Fire regimes of quaking aspen in the Mountain West

TitleFire regimes of quaking aspen in the Mountain West
Publication TypeJournal Article
Year of Publication2013
AuthorsShinneman, DJ, Baker, WL, Rogers, PC, Kulakowski, D
JournalForest Ecology and Management
Start Page22
Date Published07/2013
KeywordsFire regime, Populus tremuloides, technical reports and journal articles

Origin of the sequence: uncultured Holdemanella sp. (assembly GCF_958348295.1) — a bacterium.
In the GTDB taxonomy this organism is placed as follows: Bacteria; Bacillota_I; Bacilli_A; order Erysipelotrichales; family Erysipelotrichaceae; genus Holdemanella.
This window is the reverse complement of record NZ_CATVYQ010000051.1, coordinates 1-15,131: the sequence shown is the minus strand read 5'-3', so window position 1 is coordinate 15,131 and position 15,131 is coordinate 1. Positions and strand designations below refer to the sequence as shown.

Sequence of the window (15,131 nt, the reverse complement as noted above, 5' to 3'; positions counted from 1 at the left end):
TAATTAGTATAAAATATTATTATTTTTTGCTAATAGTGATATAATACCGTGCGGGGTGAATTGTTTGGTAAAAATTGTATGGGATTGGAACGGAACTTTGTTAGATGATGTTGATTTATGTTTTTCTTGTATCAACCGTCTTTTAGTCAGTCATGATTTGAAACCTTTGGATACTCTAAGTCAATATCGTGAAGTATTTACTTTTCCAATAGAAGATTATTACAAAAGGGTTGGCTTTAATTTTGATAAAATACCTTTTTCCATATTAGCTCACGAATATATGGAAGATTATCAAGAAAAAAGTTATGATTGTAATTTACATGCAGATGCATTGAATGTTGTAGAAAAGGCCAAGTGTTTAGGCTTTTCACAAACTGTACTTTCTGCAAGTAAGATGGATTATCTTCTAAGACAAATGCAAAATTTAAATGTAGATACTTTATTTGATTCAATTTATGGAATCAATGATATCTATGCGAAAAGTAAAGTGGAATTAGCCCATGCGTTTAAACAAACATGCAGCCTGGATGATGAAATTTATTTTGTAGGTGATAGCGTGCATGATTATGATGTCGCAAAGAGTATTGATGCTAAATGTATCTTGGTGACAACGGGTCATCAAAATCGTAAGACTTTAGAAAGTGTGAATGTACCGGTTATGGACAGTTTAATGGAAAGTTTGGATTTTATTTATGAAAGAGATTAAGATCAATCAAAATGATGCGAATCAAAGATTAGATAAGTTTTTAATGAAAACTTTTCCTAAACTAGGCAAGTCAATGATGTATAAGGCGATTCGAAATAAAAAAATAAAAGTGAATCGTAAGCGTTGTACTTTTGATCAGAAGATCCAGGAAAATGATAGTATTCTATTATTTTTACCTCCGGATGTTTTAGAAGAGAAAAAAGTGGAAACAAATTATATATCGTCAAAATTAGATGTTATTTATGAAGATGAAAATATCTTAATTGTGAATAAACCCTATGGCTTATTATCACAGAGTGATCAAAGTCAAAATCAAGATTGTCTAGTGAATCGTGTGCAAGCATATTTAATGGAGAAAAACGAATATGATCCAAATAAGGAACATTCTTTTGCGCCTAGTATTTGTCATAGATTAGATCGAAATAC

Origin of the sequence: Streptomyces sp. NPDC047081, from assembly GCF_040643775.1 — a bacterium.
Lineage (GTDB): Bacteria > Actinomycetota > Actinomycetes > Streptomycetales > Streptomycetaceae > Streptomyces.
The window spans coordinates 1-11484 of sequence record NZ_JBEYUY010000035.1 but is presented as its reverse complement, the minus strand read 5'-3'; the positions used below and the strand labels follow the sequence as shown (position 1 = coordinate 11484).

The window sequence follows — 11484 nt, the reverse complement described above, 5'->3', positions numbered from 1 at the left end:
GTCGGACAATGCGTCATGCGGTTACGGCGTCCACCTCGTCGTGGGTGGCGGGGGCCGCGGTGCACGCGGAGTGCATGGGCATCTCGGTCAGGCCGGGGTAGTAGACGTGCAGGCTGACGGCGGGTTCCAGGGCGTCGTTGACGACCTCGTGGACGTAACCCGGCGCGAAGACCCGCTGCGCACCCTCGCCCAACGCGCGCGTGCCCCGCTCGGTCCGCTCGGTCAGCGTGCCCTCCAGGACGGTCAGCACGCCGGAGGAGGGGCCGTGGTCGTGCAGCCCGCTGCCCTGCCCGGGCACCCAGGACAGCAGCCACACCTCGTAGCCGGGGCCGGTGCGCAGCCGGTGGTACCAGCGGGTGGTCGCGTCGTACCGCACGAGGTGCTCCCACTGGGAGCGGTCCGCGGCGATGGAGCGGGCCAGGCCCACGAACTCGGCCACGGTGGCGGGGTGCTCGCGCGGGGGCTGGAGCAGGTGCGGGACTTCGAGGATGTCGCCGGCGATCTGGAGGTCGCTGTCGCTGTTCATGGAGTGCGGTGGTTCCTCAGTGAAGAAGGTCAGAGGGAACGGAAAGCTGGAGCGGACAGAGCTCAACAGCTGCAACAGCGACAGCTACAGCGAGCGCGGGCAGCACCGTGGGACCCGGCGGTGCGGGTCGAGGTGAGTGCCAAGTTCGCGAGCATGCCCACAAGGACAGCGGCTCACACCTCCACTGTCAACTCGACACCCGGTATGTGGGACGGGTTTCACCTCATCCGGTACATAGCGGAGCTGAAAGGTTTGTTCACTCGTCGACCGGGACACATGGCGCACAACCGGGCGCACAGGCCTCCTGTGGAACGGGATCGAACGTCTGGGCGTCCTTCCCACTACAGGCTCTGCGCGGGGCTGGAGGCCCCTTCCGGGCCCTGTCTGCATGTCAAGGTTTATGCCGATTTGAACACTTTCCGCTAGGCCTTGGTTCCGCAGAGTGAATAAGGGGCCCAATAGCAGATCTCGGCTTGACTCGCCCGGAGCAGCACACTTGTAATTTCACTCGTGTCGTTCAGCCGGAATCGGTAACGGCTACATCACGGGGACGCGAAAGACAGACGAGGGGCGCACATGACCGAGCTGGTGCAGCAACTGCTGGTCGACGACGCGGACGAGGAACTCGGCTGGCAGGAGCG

Quaking aspen, the most widespread tree species in North America, reproduces primarily by resprouting from roots. In some stands, mortality from fire encourages sprouting and prevents conifers from eventually replacing aspen. In other areas, aspen can form stable communities that do not require fire to regenerate or persist. USGS fire ecologist Doug Shinneman and colleagues reviewed literature about aspen populations and fire, summarized research findings, and suggested a classification system for aspen across the western mountainous United States. The scientists proposed five aspen “fire regime” types, based primarily on differences in fire severity and probability. These fire regimes reflect the influence of different environmental settings, and contribute to varied aspen community types and successional stages across landscapes. This classification should be useful for management, including restoration, and for identifying aspen stands where fire regimes are changed by land use, climate, and other factors.